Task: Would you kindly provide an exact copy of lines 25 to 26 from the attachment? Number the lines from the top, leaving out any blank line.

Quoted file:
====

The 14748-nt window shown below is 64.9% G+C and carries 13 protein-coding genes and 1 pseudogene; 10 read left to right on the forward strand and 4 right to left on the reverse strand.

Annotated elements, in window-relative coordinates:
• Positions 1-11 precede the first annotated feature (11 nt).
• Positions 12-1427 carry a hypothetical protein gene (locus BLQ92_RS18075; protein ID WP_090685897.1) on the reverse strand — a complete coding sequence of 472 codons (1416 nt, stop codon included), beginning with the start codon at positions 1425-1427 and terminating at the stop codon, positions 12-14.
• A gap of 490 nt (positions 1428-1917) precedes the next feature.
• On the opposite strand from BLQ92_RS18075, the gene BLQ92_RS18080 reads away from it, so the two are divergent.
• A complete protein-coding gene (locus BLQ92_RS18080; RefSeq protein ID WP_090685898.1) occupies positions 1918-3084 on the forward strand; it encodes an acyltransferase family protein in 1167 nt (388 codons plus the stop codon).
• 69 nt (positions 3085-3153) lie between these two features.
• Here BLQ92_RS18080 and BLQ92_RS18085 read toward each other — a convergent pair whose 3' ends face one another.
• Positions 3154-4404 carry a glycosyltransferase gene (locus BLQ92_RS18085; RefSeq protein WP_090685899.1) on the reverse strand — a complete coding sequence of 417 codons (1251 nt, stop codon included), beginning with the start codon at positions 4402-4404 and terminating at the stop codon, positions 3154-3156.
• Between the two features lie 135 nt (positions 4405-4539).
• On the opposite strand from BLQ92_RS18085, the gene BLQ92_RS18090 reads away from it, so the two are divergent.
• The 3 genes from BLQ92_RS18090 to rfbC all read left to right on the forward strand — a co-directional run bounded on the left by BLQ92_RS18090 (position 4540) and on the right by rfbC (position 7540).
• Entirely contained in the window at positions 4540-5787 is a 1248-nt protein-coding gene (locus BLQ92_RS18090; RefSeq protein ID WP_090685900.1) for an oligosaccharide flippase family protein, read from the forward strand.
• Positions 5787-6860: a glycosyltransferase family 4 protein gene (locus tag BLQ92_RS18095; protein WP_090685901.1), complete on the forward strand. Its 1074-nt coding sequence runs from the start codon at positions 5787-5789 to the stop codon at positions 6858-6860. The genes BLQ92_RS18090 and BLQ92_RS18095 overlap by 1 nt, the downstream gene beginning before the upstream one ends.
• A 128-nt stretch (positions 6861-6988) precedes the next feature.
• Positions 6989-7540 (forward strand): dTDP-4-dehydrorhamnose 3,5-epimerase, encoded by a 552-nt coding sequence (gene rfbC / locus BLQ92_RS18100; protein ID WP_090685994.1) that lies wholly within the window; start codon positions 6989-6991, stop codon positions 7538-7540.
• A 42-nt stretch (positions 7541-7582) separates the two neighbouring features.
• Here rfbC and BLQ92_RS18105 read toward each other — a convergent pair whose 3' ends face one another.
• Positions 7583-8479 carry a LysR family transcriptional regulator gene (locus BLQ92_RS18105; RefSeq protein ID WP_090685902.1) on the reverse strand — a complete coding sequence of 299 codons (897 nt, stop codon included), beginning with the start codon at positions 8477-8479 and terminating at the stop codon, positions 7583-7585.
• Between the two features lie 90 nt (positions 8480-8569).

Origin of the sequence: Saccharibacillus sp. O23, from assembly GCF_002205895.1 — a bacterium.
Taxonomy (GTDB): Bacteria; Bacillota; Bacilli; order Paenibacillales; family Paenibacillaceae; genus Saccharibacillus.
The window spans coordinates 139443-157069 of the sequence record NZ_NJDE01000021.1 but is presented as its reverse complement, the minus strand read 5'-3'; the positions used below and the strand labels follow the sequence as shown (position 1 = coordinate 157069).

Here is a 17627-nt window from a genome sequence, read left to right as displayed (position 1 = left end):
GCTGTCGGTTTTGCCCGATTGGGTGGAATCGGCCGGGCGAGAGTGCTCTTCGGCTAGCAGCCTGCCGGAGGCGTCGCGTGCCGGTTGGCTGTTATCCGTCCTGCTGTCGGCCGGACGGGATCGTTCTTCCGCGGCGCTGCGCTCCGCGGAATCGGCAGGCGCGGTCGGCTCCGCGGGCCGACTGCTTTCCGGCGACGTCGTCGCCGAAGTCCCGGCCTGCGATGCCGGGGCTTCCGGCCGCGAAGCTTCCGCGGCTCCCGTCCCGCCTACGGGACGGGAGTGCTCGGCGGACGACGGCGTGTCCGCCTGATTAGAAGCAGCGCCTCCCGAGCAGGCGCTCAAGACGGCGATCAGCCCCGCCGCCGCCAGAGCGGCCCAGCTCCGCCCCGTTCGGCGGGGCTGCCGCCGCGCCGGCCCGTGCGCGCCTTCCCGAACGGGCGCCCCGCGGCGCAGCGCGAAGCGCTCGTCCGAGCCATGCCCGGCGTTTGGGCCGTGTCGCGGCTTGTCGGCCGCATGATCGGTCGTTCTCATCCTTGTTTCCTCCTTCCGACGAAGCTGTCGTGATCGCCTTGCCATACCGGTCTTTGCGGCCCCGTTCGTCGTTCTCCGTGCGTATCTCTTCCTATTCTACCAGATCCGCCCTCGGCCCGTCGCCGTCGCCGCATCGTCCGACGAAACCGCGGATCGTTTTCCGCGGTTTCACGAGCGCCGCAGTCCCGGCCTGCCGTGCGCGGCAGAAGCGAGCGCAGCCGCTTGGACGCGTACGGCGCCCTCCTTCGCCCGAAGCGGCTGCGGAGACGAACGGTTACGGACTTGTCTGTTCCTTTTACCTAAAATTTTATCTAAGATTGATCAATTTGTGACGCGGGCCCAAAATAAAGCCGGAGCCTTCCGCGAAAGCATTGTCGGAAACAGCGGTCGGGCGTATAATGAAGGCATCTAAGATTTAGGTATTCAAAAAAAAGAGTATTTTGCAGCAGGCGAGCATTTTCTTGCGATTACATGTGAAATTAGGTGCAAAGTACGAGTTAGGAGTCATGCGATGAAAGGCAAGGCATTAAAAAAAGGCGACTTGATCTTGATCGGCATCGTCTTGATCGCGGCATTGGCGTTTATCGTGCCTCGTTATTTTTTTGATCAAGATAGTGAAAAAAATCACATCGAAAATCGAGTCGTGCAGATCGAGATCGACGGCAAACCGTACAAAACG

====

Here is a 17627-nt window from a genome sequence, read left to right as displayed (position 1 = left end):
GCTGTCGGTTTTGCCCGATTGGGTGGAATCGGCCGGGCGAGAGTGCTCTTCGGCTAGCAGCCTGCCGGAGGCGTCGCGTGCCGGTTGGCTGTTATCCGTCCTGCTGTCGGCCGGACGGGATCGTTCTTCCGCGGCGCTGCGCTCCGCGGAATCGGCAGGCGCGGTCGGCTCCGCGGGCCGACTGCTTTCCGGCGACGTCGTCGCCGAAGTCCCGGCCTGCGATGCCGGGGCTTCCGGCCGCGAAGCTTCCGCGGCTCCCGTCCCGCCTACGGGACGGGAGTGCTCGGCGGACGACGGCGTGTCCGCCTGATTAGAAGCAGCGCCTCCCGAGCAGGCGCTCAAGACGGCGATCAGCCCCGCCGCCGCCAGAGCGGCCCAGCTCCGCCCCGTTCGGCGGGGCTGCCGCCGCGCCGGCCCGTGCGCGCCTTCCCGAACGGGCGCCCCGCGGCGCAGCGCGAAGCGCTCGTCCGAGCCATGCCCGGCGTTTGGGCCGTGTCGCGGCTTGTCGGCCGCATGATCGGTCGTTCTCATCCTTGTTTCCTCCTTCCGACGAAGCTGTCGTGATCGCCTTGCCATACCGGTCTTTGCGGCCCCGTTCGTCGTTCTCCGTGCGTATCTCTTCCTATTCTACCAGATCCGCCCTCGGCCCGTCGCCGTCGCCGCATCGTCCGACGAAACCGCGGATCGTTTTCCGCGGTTTCACGAGCGCCGCAGTCCCGGCCTGCCGTGCGCGGCAGAAGCGAGCGCAGCCGCTTGGACGCGTACGGCGCCCTCCTTCGCCCGAAGCGGCTGCGGAGACGAACGGTTACGGACTTGTCTGTTCCTTTTACCTAAAATTTTATCTAAGATTGATCAATTTGTGACGCGGGCCCAAAATAAAGCCGGAGCCTTCCGCGAAAGCATTGTCGGAAACAGCGGTCGGGCGTATAATGAAGGCATCTAAGATTTAGGTATTCAAAAAAAAGAGTATTTTGCAGCAGGCGAGCATTTTCTTGCGATTACATGTGAAATTAGGTGCAAAGTACGAGTTAGGAGTCATGCGATGAAAGGCAAGGCATTAAAAAAAGGCGACTTGATCTTGATCGGCATCGTCTTGATCGCGGCATTGGCGTTTATCGTGCCTCGTTATTTTTTTGATCAAGATAGTGAAAAAAATCACATCGAAAATCGAGTCGTGCAGATCGAGATCGACGGCAAACCGTACAAAACG